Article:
The HiDef frame rate, says Paul, has a huge impact on the acceptance of HiDef. It throws people. Unlike standard definition cameras, HiDef cameras record at 24 frames per second, just like a film camera, and the images have a film camera feel when broadcast on TV. "When people think of video, they think of standard video, which is shot and transmitted at 30 frames a second," he says. "It doesn’t look like film. There’s a flatness to it. And people are put off by that, but they don’t know why." Because standard video requires less light to shoot than film, it has established a reputation as being cheaper and less artful than film. With HiDef, nothing could be farther from the truth. Filmmaker George Lucas, as quoted in the Hollywood Reporter and repeated in the Chicago Tribune, says the difference between film and HiDef is like the difference between doing "frescos on a plaster wall" and oil painting. "That isn't to say that oil is a better medium...[it's] a more flexible medium. It allows the artist to have greater control."
One of the many choices a HiDef cameraman must make is depth of field. With HiDef, unlike film, images farther in the background can be as sharp as images in the foreground. An artistic choice must be made. "If the image in the background is sharp, will the image in the foreground lose its dramatic impact?" asks Paul. As the medium evolves, more artistic questions will arise: frames per second, seamless versus flicker, etc. But one thing is beyond question, says Paul. "One of these days, standard video and square TV's are going to look as outdated as a rotary phone."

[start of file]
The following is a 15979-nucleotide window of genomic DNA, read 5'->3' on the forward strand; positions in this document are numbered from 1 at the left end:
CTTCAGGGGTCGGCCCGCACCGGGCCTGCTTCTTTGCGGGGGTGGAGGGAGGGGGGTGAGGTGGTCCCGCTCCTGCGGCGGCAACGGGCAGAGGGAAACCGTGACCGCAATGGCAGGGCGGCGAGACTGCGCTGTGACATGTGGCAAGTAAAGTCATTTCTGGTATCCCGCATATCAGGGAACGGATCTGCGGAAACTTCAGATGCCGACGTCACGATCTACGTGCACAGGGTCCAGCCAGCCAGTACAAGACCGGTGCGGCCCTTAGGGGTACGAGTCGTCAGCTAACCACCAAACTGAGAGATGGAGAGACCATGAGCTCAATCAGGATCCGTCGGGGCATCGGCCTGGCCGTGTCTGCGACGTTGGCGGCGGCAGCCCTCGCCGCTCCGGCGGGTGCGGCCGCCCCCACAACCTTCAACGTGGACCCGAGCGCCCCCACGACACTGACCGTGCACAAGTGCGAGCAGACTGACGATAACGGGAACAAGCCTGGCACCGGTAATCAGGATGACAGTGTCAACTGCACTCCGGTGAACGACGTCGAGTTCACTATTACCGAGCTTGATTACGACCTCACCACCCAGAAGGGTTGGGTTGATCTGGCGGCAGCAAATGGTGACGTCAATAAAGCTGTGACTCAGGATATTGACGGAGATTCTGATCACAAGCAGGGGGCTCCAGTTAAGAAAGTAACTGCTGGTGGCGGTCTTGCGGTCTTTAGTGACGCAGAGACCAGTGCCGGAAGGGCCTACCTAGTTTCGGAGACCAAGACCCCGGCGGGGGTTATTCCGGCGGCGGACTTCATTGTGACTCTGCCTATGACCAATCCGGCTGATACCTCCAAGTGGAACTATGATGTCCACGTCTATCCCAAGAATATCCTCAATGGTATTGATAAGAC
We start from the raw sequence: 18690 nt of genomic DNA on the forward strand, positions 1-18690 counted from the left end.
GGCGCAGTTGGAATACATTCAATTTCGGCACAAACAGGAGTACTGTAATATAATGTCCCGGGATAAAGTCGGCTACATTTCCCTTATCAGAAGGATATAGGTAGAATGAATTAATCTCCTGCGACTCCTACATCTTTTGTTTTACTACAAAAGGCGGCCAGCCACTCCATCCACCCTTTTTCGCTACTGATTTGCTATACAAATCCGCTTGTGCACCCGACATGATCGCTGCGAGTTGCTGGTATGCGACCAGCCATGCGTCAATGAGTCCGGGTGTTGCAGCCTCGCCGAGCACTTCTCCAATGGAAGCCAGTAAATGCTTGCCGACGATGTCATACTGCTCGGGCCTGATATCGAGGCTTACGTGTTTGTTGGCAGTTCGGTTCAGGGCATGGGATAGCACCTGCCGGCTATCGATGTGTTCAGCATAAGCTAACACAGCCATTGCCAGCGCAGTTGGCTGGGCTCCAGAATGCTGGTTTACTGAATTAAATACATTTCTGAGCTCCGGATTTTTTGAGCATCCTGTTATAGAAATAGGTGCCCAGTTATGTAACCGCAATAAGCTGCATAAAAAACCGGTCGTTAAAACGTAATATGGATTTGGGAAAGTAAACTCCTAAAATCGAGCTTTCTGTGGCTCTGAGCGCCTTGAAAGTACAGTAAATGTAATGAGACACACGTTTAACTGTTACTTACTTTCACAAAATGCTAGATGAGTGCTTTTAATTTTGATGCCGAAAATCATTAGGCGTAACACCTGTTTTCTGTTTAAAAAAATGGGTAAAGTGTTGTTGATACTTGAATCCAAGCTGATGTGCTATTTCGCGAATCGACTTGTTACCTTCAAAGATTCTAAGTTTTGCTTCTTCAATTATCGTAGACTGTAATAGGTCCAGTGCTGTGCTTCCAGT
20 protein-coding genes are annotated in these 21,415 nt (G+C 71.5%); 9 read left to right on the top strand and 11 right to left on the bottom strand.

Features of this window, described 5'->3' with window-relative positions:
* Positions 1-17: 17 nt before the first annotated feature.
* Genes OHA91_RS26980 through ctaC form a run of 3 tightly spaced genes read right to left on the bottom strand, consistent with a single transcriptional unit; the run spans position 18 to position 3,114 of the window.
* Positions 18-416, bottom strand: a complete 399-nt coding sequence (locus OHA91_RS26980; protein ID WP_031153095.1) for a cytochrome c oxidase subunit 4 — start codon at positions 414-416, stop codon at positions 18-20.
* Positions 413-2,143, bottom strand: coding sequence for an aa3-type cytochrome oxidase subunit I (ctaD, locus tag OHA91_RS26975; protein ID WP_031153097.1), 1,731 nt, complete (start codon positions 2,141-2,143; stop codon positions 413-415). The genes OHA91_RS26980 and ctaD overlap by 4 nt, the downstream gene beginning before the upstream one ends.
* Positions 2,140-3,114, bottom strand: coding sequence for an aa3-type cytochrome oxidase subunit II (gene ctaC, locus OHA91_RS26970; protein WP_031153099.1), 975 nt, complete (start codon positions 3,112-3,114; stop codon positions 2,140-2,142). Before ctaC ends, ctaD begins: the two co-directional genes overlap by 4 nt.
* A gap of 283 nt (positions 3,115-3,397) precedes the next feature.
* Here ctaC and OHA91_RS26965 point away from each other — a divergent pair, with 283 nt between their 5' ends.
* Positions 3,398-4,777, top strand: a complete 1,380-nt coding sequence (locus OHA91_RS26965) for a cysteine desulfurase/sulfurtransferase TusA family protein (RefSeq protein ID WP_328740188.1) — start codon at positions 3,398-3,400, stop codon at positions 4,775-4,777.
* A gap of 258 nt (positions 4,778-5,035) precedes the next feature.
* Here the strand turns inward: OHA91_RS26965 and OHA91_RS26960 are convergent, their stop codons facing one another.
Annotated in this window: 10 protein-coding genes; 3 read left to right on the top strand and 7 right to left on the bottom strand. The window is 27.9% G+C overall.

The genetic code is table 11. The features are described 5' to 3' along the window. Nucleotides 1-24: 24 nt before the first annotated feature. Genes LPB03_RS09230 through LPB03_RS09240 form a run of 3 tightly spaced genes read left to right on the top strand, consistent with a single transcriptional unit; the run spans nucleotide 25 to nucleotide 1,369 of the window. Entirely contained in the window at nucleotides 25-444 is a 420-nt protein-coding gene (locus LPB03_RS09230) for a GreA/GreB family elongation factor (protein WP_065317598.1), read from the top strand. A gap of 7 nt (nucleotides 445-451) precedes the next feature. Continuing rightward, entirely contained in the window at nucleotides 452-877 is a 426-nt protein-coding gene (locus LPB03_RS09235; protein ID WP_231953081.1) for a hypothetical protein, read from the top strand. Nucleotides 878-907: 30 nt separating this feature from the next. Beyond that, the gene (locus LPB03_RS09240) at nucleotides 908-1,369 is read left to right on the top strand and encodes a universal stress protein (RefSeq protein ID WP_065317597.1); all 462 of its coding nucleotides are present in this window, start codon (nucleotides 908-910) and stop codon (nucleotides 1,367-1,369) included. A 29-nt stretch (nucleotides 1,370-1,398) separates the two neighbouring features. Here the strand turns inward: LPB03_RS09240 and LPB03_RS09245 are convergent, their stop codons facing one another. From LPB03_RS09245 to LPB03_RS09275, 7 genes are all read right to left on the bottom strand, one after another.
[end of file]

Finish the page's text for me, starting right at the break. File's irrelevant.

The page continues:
One of the best places in the country to appreciate this collision of technologies and aesthetics is Crawford Communications. The production and post house, which has a staff of more than 300, has spent more than $5 million outfitting for HiDef, says Bill Thompson. "One of these days, we'll live in a tapeless world," he says of the next phase of HiDef. Moving images will be downloaded onto a disc instead of tape, TV stations will get commercials e-mailed to them, instead of overnighted. That technology is probably a year or two away. HiDef home DVD players will probably begin hitting the market in a year or two.
Already, says Thompson, HiDef has created a whole "new language" in broadcast sports: "There don't have to be close ups to see race drivers. With HiDef you can see the drivers and the crowd in the same shot. They're both in focus." Still, Thompson says, TV advertisers have been slow to adopt HiDef, but Crawford has done post production on many commercials that run in movie theaters.
HiDef possibilities and probabilities are, quite literally, limitless. The technology will change the way we produce, post, and finish everything, from our televangelists to our sports heroes. As summed up by Primary Pictures' Rod Paul, "The amount of choices you can make are phenomenal." And each, in the nature of art, changes the art.